Try these six things to help keep houseplants alive during a heatwave

A summer heatwave can cause a number of problems for the average person – sleepless nights, sweaty backs, sunburn and so on, but the death of a beloved house plant needn’t be one of them.

As temperatures soar and people head outside to soak up the sunshine, house plants can be left neglected. Mainly due to the fact that proud plant parents are often left clueless on how to care for their greenery when it gets hot. Really hot.

But plant deaths are preventable.

Here are some of the most important things to keep in mind when tending to shrubs during hot weather.

Keep them away from fans/air conditioning

Yes, fans and air conditioning systems work an absolute treat for us humans but when it comes to foliage, it’s a different matter.

It would be fair to think that putting a plant in front of a fan would stop it from overheating, but the reality is that this may actually cause it more harm. Air conditioning can dehydrate the air surrounding a plant and tropical plants in particular do not enjoy cold air on their leaves.

Keeping a fan in the same room as plants should be fine, just try to avoid placing plants directly into the line of fire. 

For those looking to keep plants cool cool without a fan, it’s actually better to keep windows shut during the day and then open them at night when the temperature cools outside.

Don’t let plants sit in water

If your plant is looking a little parched, definitely give it a good watering, but make sure the plant isn’t left sitting in water at the bottom. 

Leaving roots to float in water can cause them to rot and the wet conditions can lead to flies laying eggs in the soil. To protect against this, it’s best to pop a few pebbles at the bottom of a plant pot. This acts as a DIY drainage system. 

Keep an eye out for bugs 

House plants are likely to attract pests on particularly hot days, so it’s best to keep a look out for the telltale signs of a bug invasion. 

The main thing to look out for is any cotton or web-like material on the leaves, as this could be an indication of mealybugs or mites, both of which could harm the foliage.

Neem oil, derived from the seed of the tropical neem tree, is best to deal with any unwanted pests. It’s often found in spray form and is readily available at most gardening shops.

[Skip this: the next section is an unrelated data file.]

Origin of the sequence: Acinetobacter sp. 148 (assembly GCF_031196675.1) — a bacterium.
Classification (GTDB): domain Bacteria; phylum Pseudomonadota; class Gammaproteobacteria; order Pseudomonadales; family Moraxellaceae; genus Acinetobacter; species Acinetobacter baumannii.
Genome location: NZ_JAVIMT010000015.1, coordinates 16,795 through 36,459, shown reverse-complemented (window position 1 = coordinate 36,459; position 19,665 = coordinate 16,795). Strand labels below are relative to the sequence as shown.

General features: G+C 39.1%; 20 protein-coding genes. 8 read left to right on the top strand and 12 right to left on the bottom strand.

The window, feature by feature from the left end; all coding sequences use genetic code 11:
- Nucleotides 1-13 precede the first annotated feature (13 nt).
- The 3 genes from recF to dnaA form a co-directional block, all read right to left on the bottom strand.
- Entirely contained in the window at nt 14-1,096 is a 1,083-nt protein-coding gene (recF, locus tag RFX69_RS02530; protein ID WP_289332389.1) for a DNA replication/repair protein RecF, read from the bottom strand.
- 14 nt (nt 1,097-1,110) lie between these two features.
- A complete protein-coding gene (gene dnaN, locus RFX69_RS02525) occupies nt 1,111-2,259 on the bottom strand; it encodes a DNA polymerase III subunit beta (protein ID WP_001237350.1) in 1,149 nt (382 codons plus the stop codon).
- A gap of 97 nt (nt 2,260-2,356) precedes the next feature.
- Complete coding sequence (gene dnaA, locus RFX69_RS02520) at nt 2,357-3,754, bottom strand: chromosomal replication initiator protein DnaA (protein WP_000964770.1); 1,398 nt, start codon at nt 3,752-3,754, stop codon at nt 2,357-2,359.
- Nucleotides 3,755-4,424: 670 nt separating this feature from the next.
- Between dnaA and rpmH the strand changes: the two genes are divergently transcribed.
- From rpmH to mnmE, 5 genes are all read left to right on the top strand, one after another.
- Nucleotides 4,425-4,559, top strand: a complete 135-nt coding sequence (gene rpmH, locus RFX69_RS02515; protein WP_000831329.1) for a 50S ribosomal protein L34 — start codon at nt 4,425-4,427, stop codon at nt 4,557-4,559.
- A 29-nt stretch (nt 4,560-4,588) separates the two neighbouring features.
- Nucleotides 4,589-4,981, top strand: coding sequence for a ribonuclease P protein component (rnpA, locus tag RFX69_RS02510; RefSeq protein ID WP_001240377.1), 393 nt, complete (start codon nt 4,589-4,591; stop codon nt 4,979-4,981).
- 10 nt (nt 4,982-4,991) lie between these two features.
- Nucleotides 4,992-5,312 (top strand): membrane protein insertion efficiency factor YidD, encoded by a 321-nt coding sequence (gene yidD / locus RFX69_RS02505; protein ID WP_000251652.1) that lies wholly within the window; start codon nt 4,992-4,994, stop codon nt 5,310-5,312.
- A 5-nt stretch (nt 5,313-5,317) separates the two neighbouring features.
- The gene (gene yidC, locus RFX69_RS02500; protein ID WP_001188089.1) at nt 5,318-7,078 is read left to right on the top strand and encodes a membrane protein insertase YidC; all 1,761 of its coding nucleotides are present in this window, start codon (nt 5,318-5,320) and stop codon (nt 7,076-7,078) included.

Water them correctly

Firstly, be sure to water the soil rather than the leaves. 

Blasting them with cold water may seem like a good idea on a balmy day, but it may shock the plant. Using room temperature water is a safer bet.

Also be sure to soak the soil in one go, rather than sprinkling for a few minutes. Then wait for around 15 minutes and see if the water has been absorbed, if it has then the plant might need more – so go in for another soak.

The best way to see if your plant needs water is to check the soil to see if it feels dry more than an inch down. 

During a heatwave it’s best to check the soil every one to two days to avoid any expected casualties.

Get to know their own needs

If you have a few plants knocking around your home, it’s unlikely they are all the same type, so each will have different needs and requirements.

Take some time to research the conditions that are best suited to your various plants. 

Some plants thrive in direct sunlight, some don’t. Others prefer a more humid room, and some need to be watered more often.

If need be adjust their positions around your room/flat/house, as this will help prolong their life.

Look out for warning signs

Look out for any sign of wilting, drooping or a change in colour, as these can all be cries for help.

It’s also possible to smother your plant with too much love. Drowning a plant in water, even in a heatwave, is not good. Orange spots or rust on the leaves are signs of overwatering.

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